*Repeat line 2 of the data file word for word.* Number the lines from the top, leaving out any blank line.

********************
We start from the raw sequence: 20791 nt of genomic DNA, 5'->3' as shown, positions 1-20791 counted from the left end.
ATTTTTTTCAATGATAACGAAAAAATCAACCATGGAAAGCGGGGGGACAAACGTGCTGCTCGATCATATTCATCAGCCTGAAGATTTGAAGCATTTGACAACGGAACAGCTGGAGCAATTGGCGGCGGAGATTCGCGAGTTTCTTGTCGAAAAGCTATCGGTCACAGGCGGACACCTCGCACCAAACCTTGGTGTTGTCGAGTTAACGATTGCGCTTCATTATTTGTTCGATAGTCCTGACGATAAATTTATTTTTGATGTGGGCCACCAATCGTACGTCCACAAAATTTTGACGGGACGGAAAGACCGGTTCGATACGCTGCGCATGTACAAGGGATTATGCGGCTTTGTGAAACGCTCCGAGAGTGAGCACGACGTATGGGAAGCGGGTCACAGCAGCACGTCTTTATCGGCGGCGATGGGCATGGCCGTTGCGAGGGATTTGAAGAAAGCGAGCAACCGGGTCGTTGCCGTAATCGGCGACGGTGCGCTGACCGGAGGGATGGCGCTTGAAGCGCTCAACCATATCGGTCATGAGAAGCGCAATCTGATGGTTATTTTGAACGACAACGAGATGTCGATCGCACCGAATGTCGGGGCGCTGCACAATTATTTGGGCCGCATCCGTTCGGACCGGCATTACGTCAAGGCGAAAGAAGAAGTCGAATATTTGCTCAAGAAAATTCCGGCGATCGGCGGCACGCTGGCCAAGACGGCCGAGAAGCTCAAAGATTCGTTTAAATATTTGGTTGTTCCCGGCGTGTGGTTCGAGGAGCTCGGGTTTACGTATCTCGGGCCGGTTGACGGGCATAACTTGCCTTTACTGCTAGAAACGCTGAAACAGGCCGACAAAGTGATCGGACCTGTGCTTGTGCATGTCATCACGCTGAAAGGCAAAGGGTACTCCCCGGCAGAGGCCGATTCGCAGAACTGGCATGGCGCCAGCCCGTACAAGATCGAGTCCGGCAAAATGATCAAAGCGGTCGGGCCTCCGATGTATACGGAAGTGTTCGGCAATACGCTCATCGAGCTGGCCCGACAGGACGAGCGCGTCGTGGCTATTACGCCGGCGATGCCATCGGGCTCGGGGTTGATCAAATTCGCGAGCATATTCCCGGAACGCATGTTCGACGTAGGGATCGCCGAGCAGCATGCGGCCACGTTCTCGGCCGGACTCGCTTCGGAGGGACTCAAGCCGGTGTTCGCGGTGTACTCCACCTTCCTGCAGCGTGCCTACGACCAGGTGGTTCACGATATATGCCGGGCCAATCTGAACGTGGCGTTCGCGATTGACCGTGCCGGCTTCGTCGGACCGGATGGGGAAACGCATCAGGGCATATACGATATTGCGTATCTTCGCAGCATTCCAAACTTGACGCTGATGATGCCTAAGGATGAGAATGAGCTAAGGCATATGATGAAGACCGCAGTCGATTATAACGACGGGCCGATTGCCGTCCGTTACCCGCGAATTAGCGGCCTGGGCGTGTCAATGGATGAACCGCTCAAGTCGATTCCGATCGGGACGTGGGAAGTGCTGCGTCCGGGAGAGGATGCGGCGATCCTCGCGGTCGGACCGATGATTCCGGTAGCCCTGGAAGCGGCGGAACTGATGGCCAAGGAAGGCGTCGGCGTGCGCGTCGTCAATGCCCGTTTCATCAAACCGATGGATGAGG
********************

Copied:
ATTTTTTTCAATGATAACGAAAAAATCAACCATGGAAAGCGGGGGGACAAACGTGCTGCTCGATCATATTCATCAGCCTGAAGATTTGAAGCATTTGACAACGGAACAGCTGGAGCAATTGGCGGCGGAGATTCGCGAGTTTCTTGTCGAAAAGCTATCGGTCACAGGCGGACACCTCGCACCAAACCTTGGTGTTGTCGAGTTAACGATTGCGCTTCATTATTTGTTCGATAGTCCTGACGATAAATTTATTTTTGATGTGGGCCACCAATCGTACGTCCACAAAATTTTGACGGGACGGAAAGACCGGTTCGATACGCTGCGCATGTACAAGGGATTATGCGGCTTTGTGAAACGCTCCGAGAGTGAGCACGACGTATGGGAAGCGGGTCACAGCAGCACGTCTTTATCGGCGGCGATGGGCATGGCCGTTGCGAGGGATTTGAAGAAAGCGAGCAACCGGGTCGTTGCCGTAATCGGCGACGGTGCGCTGACCGGAGGGATGGCGCTTGAAGCGCTCAACCATATCGGTCATGAGAAGCGCAATCTGATGGTTATTTTGAACGACAACGAGATGTCGATCGCACCGAATGTCGGGGCGCTGCACAATTATTTGGGCCGCATCCGTTCGGACCGGCATTACGTCAAGGCGAAAGAAGAAGTCGAATATTTGCTCAAGAAAATTCCGGCGATCGGCGGCACGCTGGCCAAGACGGCCGAGAAGCTCAAAGATTCGTTTAAATATTTGGTTGTTCCCGGCGTGTGGTTCGAGGAGCTCGGGTTTACGTATCTCGGGCCGGTTGACGGGCATAACTTGCCTTTACTGCTAGAAACGCTGAAACAGGCCGACAAAGTGATCGGACCTGTGCTTGTGCATGTCATCACGCTGAAAGGCAAAGGGTACTCCCCGGCAGAGGCCGATTCGCAGAACTGGCATGGCGCCAGCCCGTACAAGATCGAGTCCGGCAAAATGATCAAAGCGGTCGGGCCTCCGATGTATACGGAAGTGTTCGGCAATACGCTCATCGAGCTGGCCCGACAGGACGAGCGCGTCGTGGCTATTACGCCGGCGATGCCATCGGGCTCGGGGTTGATCAAATTCGCGAGCATATTCCCGGAACGCATGTTCGACGTAGGGATCGCCGAGCAGCATGCGGCCACGTTCTCGGCCGGACTCGCTTCGGAGGGACTCAAGCCGGTGTTCGCGGTGTACTCCACCTTCCTGCAGCGTGCCTACGACCAGGTGGTTCACGATATATGCCGGGCCAATCTGAACGTGGCGTTCGCGATTGACCGTGCCGGCTTCGTCGGACCGGATGGGGAAACGCATCAGGGCATATACGATATTGCGTATCTTCGCAGCATTCCAAACTTGACGCTGATGATGCCTAAGGATGAGAATGAGCTAAGGCATATGATGAAGACCGCAGTCGATTATAACGACGGGCCGATTGCCGTCCGTTACCCGCGAATTAGCGGCCTGGGCGTGTCAATGGATGAACCGCTCAAGTCGATTCCGATCGGGACGTGGGAAGTGCTGCGTCCGGGAGAGGATGCGGCGATCCTCGCGGTCGGACCGATGATTCCGGTAGCCCTGGAAGCGGCGGAACTGATGGCCAAGGAAGGCGTCGGCGTGCGCGTCGTCAATGCCCGTTTCATCAAACCGATGGATGAGG